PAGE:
Shaman me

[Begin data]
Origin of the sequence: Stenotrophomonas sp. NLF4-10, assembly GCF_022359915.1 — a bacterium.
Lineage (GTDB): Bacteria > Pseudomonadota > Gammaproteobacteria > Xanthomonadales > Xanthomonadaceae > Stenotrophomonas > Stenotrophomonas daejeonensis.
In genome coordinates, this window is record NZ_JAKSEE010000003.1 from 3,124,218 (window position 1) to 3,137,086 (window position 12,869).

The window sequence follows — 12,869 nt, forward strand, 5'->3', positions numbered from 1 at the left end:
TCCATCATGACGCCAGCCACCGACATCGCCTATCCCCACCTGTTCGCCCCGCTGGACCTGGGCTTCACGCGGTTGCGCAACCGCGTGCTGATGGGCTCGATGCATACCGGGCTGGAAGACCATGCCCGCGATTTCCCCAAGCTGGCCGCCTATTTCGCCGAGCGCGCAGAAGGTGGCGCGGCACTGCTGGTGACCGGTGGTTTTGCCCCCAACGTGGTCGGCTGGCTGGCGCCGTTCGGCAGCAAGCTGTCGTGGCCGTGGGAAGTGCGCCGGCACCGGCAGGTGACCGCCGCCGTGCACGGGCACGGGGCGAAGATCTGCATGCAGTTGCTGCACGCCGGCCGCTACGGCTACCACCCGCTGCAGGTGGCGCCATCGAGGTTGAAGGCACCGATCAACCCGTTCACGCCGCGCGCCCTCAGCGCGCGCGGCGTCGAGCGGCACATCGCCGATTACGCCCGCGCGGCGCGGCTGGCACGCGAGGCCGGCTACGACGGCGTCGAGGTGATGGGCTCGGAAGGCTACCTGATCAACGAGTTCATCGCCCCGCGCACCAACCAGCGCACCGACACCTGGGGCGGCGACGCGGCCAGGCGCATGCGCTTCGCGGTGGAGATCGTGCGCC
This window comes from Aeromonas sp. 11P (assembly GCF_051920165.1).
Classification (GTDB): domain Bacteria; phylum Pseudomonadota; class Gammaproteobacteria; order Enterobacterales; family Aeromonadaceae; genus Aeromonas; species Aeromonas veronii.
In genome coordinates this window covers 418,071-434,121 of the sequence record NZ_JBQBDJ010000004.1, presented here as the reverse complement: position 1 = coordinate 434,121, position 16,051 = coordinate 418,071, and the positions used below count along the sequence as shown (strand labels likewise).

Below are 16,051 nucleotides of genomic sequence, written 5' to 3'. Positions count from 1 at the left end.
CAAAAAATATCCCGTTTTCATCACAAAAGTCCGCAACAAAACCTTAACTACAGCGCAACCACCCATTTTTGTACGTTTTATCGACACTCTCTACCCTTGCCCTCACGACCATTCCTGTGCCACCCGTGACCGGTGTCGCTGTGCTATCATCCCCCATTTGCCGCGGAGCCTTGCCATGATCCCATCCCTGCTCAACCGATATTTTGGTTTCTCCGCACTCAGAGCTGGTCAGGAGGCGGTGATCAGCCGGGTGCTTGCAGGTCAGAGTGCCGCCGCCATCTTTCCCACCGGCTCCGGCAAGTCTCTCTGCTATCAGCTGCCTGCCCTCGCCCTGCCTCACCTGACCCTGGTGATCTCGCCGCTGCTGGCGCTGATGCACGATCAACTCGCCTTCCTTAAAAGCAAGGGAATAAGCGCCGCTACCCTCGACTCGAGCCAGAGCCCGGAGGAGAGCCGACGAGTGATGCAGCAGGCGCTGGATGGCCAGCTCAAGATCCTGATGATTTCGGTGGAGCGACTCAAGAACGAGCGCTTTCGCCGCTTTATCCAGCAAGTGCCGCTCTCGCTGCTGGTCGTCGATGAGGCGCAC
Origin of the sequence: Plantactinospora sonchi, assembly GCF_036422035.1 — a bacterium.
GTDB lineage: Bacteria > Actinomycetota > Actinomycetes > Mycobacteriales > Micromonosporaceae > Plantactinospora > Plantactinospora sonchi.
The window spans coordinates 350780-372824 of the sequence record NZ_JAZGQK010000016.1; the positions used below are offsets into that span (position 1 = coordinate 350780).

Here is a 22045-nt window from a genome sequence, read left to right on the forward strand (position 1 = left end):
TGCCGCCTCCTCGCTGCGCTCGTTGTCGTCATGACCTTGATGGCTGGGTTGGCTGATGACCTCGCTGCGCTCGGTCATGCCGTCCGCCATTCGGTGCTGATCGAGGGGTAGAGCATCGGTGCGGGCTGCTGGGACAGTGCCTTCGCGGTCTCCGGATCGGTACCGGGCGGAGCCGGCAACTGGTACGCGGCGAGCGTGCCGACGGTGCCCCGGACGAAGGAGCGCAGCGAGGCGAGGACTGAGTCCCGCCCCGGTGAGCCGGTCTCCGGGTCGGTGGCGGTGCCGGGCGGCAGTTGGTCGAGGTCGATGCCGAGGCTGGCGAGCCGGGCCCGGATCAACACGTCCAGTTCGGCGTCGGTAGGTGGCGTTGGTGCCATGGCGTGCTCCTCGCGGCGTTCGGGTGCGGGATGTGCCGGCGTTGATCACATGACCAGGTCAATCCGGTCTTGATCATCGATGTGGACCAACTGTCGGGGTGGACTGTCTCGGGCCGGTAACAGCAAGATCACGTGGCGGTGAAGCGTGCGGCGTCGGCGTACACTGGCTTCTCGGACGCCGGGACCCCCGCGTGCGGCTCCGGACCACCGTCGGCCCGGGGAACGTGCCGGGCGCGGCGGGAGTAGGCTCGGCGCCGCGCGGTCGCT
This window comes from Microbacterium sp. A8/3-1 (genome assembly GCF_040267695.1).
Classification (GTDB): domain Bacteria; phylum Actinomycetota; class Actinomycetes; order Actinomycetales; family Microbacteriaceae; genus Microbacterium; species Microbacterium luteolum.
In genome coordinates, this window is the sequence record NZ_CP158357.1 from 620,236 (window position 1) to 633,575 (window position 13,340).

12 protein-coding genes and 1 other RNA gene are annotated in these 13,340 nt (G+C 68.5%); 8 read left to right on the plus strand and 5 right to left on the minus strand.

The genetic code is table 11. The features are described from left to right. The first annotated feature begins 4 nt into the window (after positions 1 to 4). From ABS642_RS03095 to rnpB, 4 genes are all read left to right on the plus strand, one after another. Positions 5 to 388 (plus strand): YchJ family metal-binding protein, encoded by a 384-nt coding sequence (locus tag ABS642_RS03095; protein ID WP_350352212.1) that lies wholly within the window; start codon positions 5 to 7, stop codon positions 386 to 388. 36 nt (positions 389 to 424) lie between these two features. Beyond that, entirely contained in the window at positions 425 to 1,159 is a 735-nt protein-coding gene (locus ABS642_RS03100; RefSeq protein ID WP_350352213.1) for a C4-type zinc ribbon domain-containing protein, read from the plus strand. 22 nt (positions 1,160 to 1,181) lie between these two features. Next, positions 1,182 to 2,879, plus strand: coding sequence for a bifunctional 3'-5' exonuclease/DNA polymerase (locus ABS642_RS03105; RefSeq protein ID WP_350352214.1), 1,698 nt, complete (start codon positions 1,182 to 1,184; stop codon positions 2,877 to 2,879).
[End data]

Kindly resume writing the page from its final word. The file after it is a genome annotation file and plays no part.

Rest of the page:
A little clunky as a title but it’s meant to cover several subjects. They include the (to me) fascinating topic of shamanic shepherds, which I’m about to touch on in a talk for the Haverfordwest Probus Club, but also the political whirlwinds that are buffeting so many of us right now. In some ways, those whirlwinds are whooshing us together almost as much as they are blowing things apart. By blowing apart, I mean Syria, and Yemen, and the on-going war in the Donbas, the beastly Brexit and countless other troubles, and by whooshing together, the phenomenon of Jeremy Corbyn and the hordes of British volunteers who are helping refguees – because although I love Romania and am curious about many other places in the world, I still consider Britain as my home. And the dreadful pun in my title is a way of saying sorry for not posting anything at all since March.